Home » News briefs on cultural events around Kentucky – July 2011

News briefs on cultural events around Kentucky – July 2011

By wmadministrator

Gov. Steve Beshear has appointed three new Kentucky Arts Council board members: Carla Bass Miller, John S. Hockensmith and Roanne Victor.
Bass Miller is a community volunteer from Louisville who has been active with the Kentucky Tourism Council, Discover Louisville Orchestra, the Business and Professional Women’s Association, the Bellarmine Women’s Council and the Kentucky Commission on Women.

Hockensmith is a professional photographer, author and artist who resides and maintains a studio in Georgetown. Best known for his equine photography, Hockensmith is the author and photographer of two books: “Gypsy Horses and the Travelers’ Way” and “Spanish Mustangs in the Great American West.”

Victor, also a community volunteer from Louisville, serves on the boards of Actors Theatre, the Center for Interfaith Relations and LOOK, which is a nonprofit consortium of Louisville area art galleries and spaces. Victor previously served on the arts council board from 2001 to 2005.

Along with the new members, Zev Buffman was reappointed for an additional four-year term. The terms for Hockensmith, Bass Miller and Victor also expire in four years, on Feb. 1, 2015.


Children’s Theatre Permanently Funded by Gift

The W. Paul and Lucille Caudill Little Foundation recently made a $2.5 million endowment grant to Lexington Children’s Theatre’s Shooting Stars Youtheatre (SSYT) program, based in Rowan and Elliott counties, the Bluegrass Community Foundation recently announced.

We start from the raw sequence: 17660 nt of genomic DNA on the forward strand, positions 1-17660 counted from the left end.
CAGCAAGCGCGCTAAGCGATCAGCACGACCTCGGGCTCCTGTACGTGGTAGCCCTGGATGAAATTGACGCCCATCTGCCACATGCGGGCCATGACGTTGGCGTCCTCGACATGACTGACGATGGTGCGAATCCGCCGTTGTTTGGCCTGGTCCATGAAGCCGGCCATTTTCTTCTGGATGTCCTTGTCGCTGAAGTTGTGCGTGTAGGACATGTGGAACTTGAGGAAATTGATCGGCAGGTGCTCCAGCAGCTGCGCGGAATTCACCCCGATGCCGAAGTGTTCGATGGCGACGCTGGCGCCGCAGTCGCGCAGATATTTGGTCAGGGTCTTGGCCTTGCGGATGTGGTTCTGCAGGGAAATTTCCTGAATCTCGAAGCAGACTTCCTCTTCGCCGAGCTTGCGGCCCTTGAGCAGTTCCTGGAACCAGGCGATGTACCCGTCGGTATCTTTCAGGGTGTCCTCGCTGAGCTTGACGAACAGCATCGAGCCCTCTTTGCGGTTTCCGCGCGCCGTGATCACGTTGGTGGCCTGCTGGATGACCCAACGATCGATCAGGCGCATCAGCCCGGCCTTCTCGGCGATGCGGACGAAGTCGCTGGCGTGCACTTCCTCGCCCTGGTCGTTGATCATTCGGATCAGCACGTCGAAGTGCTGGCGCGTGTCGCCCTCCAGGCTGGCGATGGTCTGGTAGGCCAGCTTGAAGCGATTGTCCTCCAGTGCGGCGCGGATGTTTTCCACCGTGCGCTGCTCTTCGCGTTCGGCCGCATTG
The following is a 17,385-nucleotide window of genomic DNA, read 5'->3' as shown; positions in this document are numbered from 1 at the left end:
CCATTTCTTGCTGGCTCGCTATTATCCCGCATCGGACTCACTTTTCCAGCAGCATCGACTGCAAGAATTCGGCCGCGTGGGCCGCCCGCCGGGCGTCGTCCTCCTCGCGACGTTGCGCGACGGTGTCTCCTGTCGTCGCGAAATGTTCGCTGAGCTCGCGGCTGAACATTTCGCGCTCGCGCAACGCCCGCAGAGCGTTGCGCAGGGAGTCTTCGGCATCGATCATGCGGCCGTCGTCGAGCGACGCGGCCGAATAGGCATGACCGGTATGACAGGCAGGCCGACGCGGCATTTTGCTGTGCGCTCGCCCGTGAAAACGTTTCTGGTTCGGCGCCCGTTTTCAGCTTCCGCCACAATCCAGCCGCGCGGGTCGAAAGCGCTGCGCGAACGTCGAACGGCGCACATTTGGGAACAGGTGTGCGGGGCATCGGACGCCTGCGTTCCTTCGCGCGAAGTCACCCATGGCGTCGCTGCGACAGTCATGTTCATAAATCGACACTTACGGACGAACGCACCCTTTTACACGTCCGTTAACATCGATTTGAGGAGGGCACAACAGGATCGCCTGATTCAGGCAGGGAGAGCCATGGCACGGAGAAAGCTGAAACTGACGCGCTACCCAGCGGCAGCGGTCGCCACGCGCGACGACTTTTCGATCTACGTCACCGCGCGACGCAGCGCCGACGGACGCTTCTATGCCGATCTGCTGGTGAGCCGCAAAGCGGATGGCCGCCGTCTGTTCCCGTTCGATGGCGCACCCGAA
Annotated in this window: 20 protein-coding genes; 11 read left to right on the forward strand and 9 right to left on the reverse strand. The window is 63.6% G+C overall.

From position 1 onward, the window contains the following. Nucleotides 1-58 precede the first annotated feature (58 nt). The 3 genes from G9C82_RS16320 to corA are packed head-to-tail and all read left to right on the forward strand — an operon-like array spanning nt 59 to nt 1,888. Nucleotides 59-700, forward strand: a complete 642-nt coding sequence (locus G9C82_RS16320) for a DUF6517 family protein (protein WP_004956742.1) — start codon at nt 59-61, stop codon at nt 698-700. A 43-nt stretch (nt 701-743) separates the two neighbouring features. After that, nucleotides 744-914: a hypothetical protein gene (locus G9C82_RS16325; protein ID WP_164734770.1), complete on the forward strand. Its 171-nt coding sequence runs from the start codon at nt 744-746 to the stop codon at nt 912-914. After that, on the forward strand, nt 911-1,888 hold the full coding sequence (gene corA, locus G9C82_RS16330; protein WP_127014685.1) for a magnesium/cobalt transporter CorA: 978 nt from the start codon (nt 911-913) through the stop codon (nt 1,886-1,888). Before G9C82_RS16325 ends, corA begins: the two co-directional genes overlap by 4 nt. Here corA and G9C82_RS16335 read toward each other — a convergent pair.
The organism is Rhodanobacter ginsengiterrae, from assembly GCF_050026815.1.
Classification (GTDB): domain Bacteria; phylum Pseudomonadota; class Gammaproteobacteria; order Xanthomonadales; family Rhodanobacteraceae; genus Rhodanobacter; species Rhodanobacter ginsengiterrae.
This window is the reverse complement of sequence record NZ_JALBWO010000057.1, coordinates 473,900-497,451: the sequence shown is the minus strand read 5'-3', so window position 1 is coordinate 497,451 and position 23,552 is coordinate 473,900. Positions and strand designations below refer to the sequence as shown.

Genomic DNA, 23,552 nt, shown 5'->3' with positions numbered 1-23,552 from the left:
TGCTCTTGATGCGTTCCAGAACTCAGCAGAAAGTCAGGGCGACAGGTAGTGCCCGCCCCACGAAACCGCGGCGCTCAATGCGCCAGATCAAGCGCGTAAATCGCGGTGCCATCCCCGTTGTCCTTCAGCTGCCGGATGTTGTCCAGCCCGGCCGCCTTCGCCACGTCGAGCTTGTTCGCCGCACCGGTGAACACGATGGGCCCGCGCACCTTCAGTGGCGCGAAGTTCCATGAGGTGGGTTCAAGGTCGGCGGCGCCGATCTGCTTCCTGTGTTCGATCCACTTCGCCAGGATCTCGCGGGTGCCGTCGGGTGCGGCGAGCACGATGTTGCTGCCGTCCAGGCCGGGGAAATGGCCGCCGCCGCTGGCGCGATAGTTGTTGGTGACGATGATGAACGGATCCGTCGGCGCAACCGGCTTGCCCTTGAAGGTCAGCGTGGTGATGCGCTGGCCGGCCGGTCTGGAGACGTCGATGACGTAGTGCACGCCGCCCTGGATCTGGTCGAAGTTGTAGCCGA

Through this endowment, approximately $125,000 per year will be
available to fund LCT’s outreach programs in these counties.

“A gift of this magnitude further demonstrates the generosity and foresight of the Little Foundation” said Jim Clark, president and CEO of LexArts. “It also sets the bar for philanthropic support of the arts in Kentucky. This investment in the Children’s Theatre affirms its importance in the cultural life of Fayette, Rowan and Elliott counties.”

The endowment funds SSYT in perpetuity. Now, says Octavia Fleck,
director of SSYT, the program “will forever be a place for children and their families to share an enthusiasm for life through creativity and vivid imaginations.”

The grant, along with a similar one for Morehead State University, is the largest gift ever made by the Little Foundation. It will be administered by the Blue Grass Community Foundation.
NEA Awards Funding to Kentucky
The National Endowment for the Arts has awarded a $788,600 Partnership grant to the Kentucky Arts Council.

“This grant is extremely important to Kentucky,” said Lori Meadows, executive director of the Kentucky Arts Council. “Although it is $76,000 less than last year’s grant, we will still be able to provide support for arts education programs and arts organizations that bring performing, visual, media and literary arts to Kentuckians all across the state. We will also be able to continue the marketing and promotional assistance programs for visual, architectural, performing and teaching artists.”

The NEA also announced awards to eight Kentucky organizations for arts education and arts programming:

•    Roadside Theater, Whitesburg, $35,000
•    Appalshop, Whitesburg, $38,000
•    The Kentucky Historical Society, Frankfort, $50,000
•    The Kentucky Museum of Art and Craft, Louisville, $35,000
•    LexArts, Lexington, $25,000
•    The Louisville Orchestra, $20,000
•    The Lexington Children’s Theatre, Lexington, $10,000
•    Pioneer Playhouse, Danville, $15,000